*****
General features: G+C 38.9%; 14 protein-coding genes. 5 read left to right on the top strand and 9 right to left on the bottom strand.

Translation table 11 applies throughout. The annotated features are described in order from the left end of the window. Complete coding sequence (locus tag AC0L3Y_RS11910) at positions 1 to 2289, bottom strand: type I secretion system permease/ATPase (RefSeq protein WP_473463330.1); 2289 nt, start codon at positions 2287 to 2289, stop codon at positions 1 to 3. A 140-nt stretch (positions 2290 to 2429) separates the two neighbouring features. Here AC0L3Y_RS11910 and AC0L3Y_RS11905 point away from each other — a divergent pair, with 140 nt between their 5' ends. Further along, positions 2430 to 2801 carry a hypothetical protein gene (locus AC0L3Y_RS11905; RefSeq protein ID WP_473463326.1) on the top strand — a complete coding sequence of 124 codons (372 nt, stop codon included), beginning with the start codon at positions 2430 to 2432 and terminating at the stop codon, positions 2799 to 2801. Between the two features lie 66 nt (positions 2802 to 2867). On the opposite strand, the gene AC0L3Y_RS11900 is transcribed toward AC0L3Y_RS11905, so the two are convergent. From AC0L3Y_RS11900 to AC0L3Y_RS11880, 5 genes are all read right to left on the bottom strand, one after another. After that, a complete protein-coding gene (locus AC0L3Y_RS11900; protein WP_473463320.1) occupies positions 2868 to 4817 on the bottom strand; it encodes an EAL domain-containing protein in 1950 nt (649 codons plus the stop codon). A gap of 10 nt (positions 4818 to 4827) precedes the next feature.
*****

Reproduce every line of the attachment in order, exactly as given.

General features: G+C 38.9%; 14 protein-coding genes. 5 read left to right on the top strand and 9 right to left on the bottom strand.

Translation table 11 applies throughout. The annotated features are described in order from the left end of the window. Complete coding sequence (locus tag AC0L3Y_RS11910) at positions 1 to 2289, bottom strand: type I secretion system permease/ATPase (RefSeq protein WP_473463330.1); 2289 nt, start codon at positions 2287 to 2289, stop codon at positions 1 to 3. A 140-nt stretch (positions 2290 to 2429) separates the two neighbouring features. Here AC0L3Y_RS11910 and AC0L3Y_RS11905 point away from each other — a divergent pair, with 140 nt between their 5' ends. Further along, positions 2430 to 2801 carry a hypothetical protein gene (locus AC0L3Y_RS11905; RefSeq protein ID WP_473463326.1) on the top strand — a complete coding sequence of 124 codons (372 nt, stop codon included), beginning with the start codon at positions 2430 to 2432 and terminating at the stop codon, positions 2799 to 2801. Between the two features lie 66 nt (positions 2802 to 2867). On the opposite strand, the gene AC0L3Y_RS11900 is transcribed toward AC0L3Y_RS11905, so the two are convergent. From AC0L3Y_RS11900 to AC0L3Y_RS11880, 5 genes are all read right to left on the bottom strand, one after another. After that, a complete protein-coding gene (locus AC0L3Y_RS11900; protein WP_473463320.1) occupies positions 2868 to 4817 on the bottom strand; it encodes an EAL domain-containing protein in 1950 nt (649 codons plus the stop codon). A gap of 10 nt (positions 4818 to 4827) precedes the next feature.